Taste and Odour Event Identified by PeCOD

A drinking water utility in Florida treats groundwater from an extensive wellfield system containing 48 different wells, as well as surface water from a local creek reservoir. Due to the large number of sources, overall influent quality varies greatly. This presents a need to constantly monitor influent water quality, and use feedback loops to optimize treatment and adequately remove the natural organic matter (NOM). The utility historically has had challenges with taste and odour events as well as elevated Trihalomethanes (THMs). An increase in recent years has identified a deficiency in their source monitoring program.

To address this increasing challenge, the utility has implemented a PeCOD® COD Analyzer to run alongside TOC monitoring the plant influents and point-of-entry. The utility planned a 3-month period to assess the PeCOD® method and compare it to TOC on the ability to help optimize treatment and identify NOM events. A graph showing their results for 4 weeks of testing between March/April is presented below:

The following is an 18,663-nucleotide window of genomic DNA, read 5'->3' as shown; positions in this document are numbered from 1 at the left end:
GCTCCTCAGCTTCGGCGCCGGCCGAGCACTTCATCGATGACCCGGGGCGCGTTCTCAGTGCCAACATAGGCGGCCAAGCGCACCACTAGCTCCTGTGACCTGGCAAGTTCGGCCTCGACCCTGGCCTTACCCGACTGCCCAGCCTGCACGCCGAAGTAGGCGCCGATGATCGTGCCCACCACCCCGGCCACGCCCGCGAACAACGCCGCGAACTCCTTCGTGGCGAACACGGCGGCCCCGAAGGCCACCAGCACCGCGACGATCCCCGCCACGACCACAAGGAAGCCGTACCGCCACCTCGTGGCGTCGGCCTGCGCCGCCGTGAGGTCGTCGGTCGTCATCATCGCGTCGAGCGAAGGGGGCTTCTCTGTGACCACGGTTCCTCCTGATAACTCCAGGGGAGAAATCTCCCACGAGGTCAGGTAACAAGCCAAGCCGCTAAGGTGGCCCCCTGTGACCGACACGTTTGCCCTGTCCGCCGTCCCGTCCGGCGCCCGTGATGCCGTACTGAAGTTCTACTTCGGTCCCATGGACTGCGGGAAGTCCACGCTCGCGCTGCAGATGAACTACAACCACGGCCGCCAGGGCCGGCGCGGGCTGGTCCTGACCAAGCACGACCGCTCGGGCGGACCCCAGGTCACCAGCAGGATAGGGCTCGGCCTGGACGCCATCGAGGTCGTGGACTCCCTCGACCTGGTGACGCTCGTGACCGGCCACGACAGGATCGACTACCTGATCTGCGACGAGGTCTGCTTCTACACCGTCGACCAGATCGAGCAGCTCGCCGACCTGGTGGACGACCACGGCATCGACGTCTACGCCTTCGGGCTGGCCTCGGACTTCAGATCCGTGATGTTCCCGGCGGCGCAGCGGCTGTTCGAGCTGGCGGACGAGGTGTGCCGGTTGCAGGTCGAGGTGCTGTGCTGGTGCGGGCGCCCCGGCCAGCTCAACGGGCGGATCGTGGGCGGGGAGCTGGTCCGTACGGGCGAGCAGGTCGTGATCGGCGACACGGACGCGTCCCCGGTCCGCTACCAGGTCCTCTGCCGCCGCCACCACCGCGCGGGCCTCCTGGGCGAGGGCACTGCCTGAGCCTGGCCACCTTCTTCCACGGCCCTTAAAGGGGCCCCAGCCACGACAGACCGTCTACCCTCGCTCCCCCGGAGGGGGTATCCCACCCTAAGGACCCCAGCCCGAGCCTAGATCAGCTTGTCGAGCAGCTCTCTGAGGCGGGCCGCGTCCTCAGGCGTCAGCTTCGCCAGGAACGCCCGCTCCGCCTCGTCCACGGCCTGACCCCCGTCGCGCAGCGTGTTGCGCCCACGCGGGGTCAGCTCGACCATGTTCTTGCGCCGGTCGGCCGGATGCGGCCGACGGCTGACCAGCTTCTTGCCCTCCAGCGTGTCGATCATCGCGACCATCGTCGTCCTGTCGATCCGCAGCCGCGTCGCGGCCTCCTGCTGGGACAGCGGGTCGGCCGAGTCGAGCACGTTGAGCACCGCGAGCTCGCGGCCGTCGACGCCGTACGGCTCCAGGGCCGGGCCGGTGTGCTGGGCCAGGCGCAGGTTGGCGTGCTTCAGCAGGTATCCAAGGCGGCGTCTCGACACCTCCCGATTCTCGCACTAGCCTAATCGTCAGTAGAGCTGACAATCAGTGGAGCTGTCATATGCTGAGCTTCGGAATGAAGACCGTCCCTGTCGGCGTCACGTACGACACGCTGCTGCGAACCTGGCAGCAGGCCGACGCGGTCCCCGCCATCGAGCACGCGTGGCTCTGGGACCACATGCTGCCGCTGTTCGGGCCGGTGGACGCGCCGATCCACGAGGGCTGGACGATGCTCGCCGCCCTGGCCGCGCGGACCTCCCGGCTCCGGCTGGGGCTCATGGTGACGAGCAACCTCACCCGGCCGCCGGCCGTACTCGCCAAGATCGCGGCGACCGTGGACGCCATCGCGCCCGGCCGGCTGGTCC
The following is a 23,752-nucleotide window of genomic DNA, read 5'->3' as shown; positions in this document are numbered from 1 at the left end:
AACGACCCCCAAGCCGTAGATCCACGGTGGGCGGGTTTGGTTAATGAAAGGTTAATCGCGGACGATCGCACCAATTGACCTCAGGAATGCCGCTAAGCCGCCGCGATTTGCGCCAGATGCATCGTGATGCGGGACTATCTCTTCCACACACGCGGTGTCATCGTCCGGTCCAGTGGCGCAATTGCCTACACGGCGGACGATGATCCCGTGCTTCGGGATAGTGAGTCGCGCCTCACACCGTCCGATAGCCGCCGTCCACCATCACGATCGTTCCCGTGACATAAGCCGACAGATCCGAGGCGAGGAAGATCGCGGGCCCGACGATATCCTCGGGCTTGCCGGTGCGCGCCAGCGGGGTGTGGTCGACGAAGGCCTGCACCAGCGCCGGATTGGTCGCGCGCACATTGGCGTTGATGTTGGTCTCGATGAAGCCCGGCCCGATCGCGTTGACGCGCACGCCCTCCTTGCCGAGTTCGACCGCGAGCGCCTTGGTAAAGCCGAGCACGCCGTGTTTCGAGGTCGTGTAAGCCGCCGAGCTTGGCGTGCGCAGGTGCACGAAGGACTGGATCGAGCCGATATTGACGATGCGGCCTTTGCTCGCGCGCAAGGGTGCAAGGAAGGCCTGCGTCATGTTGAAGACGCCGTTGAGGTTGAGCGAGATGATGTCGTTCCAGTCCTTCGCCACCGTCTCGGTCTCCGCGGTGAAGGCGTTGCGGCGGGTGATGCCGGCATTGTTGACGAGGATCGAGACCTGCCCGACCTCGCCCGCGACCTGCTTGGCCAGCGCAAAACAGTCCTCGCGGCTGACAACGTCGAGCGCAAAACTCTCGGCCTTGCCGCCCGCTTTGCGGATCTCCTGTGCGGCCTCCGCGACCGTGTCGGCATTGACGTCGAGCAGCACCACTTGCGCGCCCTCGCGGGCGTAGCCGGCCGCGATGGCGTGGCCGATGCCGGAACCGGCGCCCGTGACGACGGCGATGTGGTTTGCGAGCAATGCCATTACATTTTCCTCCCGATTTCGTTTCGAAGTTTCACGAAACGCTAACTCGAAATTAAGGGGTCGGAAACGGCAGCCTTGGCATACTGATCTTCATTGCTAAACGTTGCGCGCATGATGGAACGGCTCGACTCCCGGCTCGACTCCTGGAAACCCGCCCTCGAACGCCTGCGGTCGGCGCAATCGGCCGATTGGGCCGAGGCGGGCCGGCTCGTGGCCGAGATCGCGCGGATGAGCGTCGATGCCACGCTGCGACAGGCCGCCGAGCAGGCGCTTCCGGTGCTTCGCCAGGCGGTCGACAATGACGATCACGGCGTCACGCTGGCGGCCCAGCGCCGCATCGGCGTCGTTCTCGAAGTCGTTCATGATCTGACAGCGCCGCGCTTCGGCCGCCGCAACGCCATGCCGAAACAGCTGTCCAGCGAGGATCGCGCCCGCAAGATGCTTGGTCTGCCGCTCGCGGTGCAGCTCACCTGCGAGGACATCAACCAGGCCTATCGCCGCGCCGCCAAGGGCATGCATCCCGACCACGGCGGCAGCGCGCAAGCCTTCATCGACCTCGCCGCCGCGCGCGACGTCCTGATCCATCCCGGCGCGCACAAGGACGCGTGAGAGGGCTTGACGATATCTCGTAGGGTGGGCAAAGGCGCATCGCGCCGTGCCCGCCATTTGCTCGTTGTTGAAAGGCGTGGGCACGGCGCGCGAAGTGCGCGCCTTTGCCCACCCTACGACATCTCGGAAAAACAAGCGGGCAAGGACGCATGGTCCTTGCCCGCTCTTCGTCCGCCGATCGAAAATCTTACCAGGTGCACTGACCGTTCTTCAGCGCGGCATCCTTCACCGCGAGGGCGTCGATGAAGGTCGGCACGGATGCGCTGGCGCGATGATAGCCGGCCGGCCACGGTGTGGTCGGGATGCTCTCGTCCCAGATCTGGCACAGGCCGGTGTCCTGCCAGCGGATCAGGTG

peCOD vs. TOC on Influent to Florida Water Utility WTP

On the 4th of April, peCOD spiked to 93.7 mg/L from the previous week’s value of 28.6 mg/L. Comparatively, TOC actually showed a decrease for the week of April 4th. That same day, the city received numerous complaints from residents about taste and odour issues with the tap water. When peCOD recognized the spike, plant operators were able to act quickly to adjust treatment parameters, mitigate the increase in source water reactivity, rectify the taste and odour event, and control THMs within regulatory limits.

Due to the simplicity and relatively low cost of peCOD, water utilities operate the analyzer daily on-site, and send their samples to external laboratories for TOC analysis. The user-friendly PeCOD® COD Analyzer gives them the confidence to fine-tune their processes on a daily basis to account for fluctuating NOM. In addition, they are optimizing and saving the cost of coagulant during times of low NOM concentrations. When NOM spikes do occur, rapid detection by peCOD allows operators to make treatment adjustments, to prevent further taste and odour events and THM spikes.

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